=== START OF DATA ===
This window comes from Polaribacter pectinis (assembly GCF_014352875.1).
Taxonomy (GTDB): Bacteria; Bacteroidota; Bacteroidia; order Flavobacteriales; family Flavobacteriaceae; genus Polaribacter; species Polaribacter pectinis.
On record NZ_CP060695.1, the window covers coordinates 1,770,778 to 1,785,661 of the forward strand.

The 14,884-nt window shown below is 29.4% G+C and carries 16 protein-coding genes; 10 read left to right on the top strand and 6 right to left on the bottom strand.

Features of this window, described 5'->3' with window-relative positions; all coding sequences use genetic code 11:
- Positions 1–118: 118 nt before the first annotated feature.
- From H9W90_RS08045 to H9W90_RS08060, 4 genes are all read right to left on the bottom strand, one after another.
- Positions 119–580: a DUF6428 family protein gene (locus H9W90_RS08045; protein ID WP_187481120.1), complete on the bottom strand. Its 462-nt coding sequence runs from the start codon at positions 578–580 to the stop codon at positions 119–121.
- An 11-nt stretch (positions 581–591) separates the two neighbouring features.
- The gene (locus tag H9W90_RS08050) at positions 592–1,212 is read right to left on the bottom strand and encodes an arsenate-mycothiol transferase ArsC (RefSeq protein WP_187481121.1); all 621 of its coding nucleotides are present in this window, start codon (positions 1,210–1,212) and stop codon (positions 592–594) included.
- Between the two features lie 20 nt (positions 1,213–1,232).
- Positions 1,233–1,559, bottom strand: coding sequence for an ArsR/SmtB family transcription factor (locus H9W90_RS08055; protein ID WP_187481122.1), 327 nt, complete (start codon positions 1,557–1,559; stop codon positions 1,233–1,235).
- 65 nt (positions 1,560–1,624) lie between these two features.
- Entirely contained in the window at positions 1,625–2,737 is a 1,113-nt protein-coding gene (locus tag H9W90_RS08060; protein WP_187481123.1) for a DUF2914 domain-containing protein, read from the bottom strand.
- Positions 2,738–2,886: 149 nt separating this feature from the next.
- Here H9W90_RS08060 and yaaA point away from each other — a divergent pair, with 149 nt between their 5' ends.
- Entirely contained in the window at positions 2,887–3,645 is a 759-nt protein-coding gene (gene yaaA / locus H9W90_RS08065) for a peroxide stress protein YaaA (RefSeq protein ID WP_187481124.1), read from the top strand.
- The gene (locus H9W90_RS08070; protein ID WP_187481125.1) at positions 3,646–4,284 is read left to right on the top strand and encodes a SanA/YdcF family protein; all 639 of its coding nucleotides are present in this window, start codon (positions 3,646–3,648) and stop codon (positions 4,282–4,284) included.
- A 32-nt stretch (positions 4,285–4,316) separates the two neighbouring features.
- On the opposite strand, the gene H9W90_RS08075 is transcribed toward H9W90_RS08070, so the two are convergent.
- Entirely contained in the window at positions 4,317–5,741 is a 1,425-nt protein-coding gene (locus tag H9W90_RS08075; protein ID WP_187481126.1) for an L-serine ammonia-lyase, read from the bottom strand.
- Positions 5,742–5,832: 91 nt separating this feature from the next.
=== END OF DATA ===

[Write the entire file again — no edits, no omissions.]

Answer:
This window comes from Polaribacter pectinis (assembly GCF_014352875.1).
Taxonomy (GTDB): Bacteria; Bacteroidota; Bacteroidia; order Flavobacteriales; family Flavobacteriaceae; genus Polaribacter; species Polaribacter pectinis.
On record NZ_CP060695.1, the window covers coordinates 1,770,778 to 1,785,661 of the forward strand.

The 14,884-nt window shown below is 29.4% G+C and carries 16 protein-coding genes; 10 read left to right on the top strand and 6 right to left on the bottom strand.

Features of this window, described 5'->3' with window-relative positions; all coding sequences use genetic code 11:
- Positions 1–118: 118 nt before the first annotated feature.
- From H9W90_RS08045 to H9W90_RS08060, 4 genes are all read right to left on the bottom strand, one after another.
- Positions 119–580: a DUF6428 family protein gene (locus H9W90_RS08045; protein ID WP_187481120.1), complete on the bottom strand. Its 462-nt coding sequence runs from the start codon at positions 578–580 to the stop codon at positions 119–121.
- An 11-nt stretch (positions 581–591) separates the two neighbouring features.
- The gene (locus tag H9W90_RS08050) at positions 592–1,212 is read right to left on the bottom strand and encodes an arsenate-mycothiol transferase ArsC (RefSeq protein WP_187481121.1); all 621 of its coding nucleotides are present in this window, start codon (positions 1,210–1,212) and stop codon (positions 592–594) included.
- Between the two features lie 20 nt (positions 1,213–1,232).
- Positions 1,233–1,559, bottom strand: coding sequence for an ArsR/SmtB family transcription factor (locus H9W90_RS08055; protein ID WP_187481122.1), 327 nt, complete (start codon positions 1,557–1,559; stop codon positions 1,233–1,235).
- 65 nt (positions 1,560–1,624) lie between these two features.
- Entirely contained in the window at positions 1,625–2,737 is a 1,113-nt protein-coding gene (locus tag H9W90_RS08060; protein WP_187481123.1) for a DUF2914 domain-containing protein, read from the bottom strand.
- Positions 2,738–2,886: 149 nt separating this feature from the next.
- Here H9W90_RS08060 and yaaA point away from each other — a divergent pair, with 149 nt between their 5' ends.
- Entirely contained in the window at positions 2,887–3,645 is a 759-nt protein-coding gene (gene yaaA / locus H9W90_RS08065) for a peroxide stress protein YaaA (RefSeq protein ID WP_187481124.1), read from the top strand.
- The gene (locus H9W90_RS08070; protein ID WP_187481125.1) at positions 3,646–4,284 is read left to right on the top strand and encodes a SanA/YdcF family protein; all 639 of its coding nucleotides are present in this window, start codon (positions 3,646–3,648) and stop codon (positions 4,282–4,284) included.
- A 32-nt stretch (positions 4,285–4,316) separates the two neighbouring features.
- On the opposite strand, the gene H9W90_RS08075 is transcribed toward H9W90_RS08070, so the two are convergent.
- Entirely contained in the window at positions 4,317–5,741 is a 1,425-nt protein-coding gene (locus tag H9W90_RS08075; protein ID WP_187481126.1) for an L-serine ammonia-lyase, read from the bottom strand.
- Positions 5,742–5,832: 91 nt separating this feature from the next.